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Bond Fire forces evacuations in southern California as region braces for extreme fire weather


Already on Thursday, the wind-driven Bond Fire in Orange County has burned 3,650 acres, according to the Orange County Fire Authority (OCFA). The blaze started late Wednesday as a structure fire that quickly moved into nearby vegetation in Silverado Canyon.

The OCFA said about 500 firefighters are battling the blaze, and helicopters will be launched as well. The fire has prompted mandatory evacuations in several areas near the canyon, which is about 15 miles east-northeast of Irvine.

Elsewhere, firefighters in Riverside County are trying to get the upper hand on the Airport Fire in Corona. The 105-acre vegetation fire temporarily prompted warnings earlier Thursday which have since been lifted. Highway 71 is closed in both directions from Highway 91 to Highway 83.

Riverside firefighters are also battling the Nuevo Fire in the community of Nuevo. The vegetation fire started overnight, stretches 200 acres and is just 10% contained.

This year’s extreme conditions have tested the limits of fire authorities, who have now battled five of the six largest wildfires in California state history, and for the millions of residents who have endured them.

California’s wildfire season typically runs from July through November, but officials warn that the weather pattern in progress is a spitting image of ones that scorched millions of acres this summer and urge residents to stay vigilant over the coming days.

Particularly dangerous fire weather

Bruce McDougal watches embers fly over his property as the Bond Fire burns through the Silverado community in Orange County, Calif., on Thursday, Dec. 3, 2020.

It’s a “particularly dangerous situation,” the National Weather Service (NWS) in Los Angeles said Wednesday night. That’s a rare designation, even by Southern California standards.

The unusual duration of critical fire weather, extremely dry vegetation and an even drier air mass has created a tinderbox of sorts in parts of the state.

On Thursday, Santa Clarita Valley and the mountains of Ventura and Los Angeles County are at the heart of the threat zone, with winds forecast to gust up to 70 mph and widespread humidity as low as 4%.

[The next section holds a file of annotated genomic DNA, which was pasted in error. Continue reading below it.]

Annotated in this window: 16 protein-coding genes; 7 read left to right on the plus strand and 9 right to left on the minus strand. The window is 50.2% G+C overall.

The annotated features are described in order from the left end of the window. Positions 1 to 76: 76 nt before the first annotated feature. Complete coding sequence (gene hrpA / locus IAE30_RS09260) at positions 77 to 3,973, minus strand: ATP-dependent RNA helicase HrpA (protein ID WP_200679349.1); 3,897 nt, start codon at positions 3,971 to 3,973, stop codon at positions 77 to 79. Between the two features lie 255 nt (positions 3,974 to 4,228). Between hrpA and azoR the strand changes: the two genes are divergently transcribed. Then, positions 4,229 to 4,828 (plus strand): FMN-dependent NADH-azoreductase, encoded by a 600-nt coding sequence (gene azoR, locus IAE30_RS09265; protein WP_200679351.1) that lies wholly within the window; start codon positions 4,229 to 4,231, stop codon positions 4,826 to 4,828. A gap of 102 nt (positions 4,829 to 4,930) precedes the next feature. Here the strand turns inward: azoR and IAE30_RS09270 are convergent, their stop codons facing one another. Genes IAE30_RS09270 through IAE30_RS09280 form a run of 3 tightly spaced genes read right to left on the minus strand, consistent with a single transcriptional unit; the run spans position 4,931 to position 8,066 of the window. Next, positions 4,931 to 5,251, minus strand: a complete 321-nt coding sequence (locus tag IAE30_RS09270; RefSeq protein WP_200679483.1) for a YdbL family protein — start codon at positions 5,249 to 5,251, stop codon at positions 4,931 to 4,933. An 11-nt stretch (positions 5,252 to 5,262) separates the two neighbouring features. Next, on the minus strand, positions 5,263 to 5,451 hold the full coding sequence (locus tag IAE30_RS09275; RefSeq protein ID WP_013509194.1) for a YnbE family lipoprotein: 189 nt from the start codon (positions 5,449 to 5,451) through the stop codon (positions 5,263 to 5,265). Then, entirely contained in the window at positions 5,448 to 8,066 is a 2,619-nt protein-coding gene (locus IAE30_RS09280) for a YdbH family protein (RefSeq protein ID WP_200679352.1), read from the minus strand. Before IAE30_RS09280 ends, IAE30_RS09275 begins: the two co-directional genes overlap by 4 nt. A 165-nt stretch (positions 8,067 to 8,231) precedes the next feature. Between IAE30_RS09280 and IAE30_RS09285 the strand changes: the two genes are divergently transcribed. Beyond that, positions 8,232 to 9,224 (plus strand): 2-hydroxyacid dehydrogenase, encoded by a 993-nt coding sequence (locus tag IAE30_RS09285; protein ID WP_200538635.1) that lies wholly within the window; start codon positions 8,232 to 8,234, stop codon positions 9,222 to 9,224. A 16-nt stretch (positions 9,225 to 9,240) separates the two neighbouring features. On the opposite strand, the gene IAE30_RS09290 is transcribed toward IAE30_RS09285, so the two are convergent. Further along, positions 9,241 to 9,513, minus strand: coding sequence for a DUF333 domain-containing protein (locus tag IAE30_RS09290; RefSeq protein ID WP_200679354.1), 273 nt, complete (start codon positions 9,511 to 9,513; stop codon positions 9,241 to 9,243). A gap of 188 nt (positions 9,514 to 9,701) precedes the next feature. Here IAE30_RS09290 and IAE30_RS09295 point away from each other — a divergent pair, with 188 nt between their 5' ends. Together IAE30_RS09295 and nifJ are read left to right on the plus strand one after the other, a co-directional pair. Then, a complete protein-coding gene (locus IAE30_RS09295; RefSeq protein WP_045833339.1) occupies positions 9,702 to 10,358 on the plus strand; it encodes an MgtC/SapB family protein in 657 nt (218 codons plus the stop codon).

The region also happens to be the hottest in the continental US this week after highs climbed to 85 degrees Fahrenheit on Tuesday and Wednesday.

Given the environmental conditions, the NWS warns that any fire will spread rapidly, with long-range “spotting” of 1 to 3 miles possible. Spotting is a phenomenon in which firebrands (flying embers) are transported by winds, allowing additional spot fires to develop several miles downwind.

Power shutoffs for over 100 thousand people

Given the fire risk, utility companies in California have preemptively shut off power to at least 123,000 customers. The shutoffs are meant to keep the electrical system from igniting more fires in the event of downed power lines in dry conditions, through a program called Public Safety Power Shutoff.

San Diego Gas & Electric (SDGE) shut off power to about 73,000 customers on Thursday morning and warned another nearly 22,000 customers their power could be turned off.

And on Wednesday night, Pacific Gas & Electric (PGE) preemptivly shut off power to 617 customers in Kern County.

In addition, Southern California Edison (SCE) reported that it turned off power to 49,000 customers and warned another about 247,000 theirs could be shutoff, too.

A power company's electrical equipment started one of the most destructive fires in California history
“We understand that having your power turned off is a hardship, especially in the middle of a pandemic and when most folks are at home. We are working to limit the number of customers who are shutoff due to Public Safety Power Shutoffs,” Vik Trehan, SCE director and incident commander, said in a statement Tuesday.

This week’s fierce Santa Ana winds have prompted the NWS to place nearly 18 million Californians under high wind alerts and red flag warnings, some through Saturday evening.

Although roughly 80% of Los Angeles’ annual rainfall occurs between the months of December to March, with the recent onset of a La Niña pattern in place, the winter outlook for the state looks grim. Long-term forecasts suggest both a warmer and drier winter in the months ahead.

CNN’s Eric Levenson contributed to this report.

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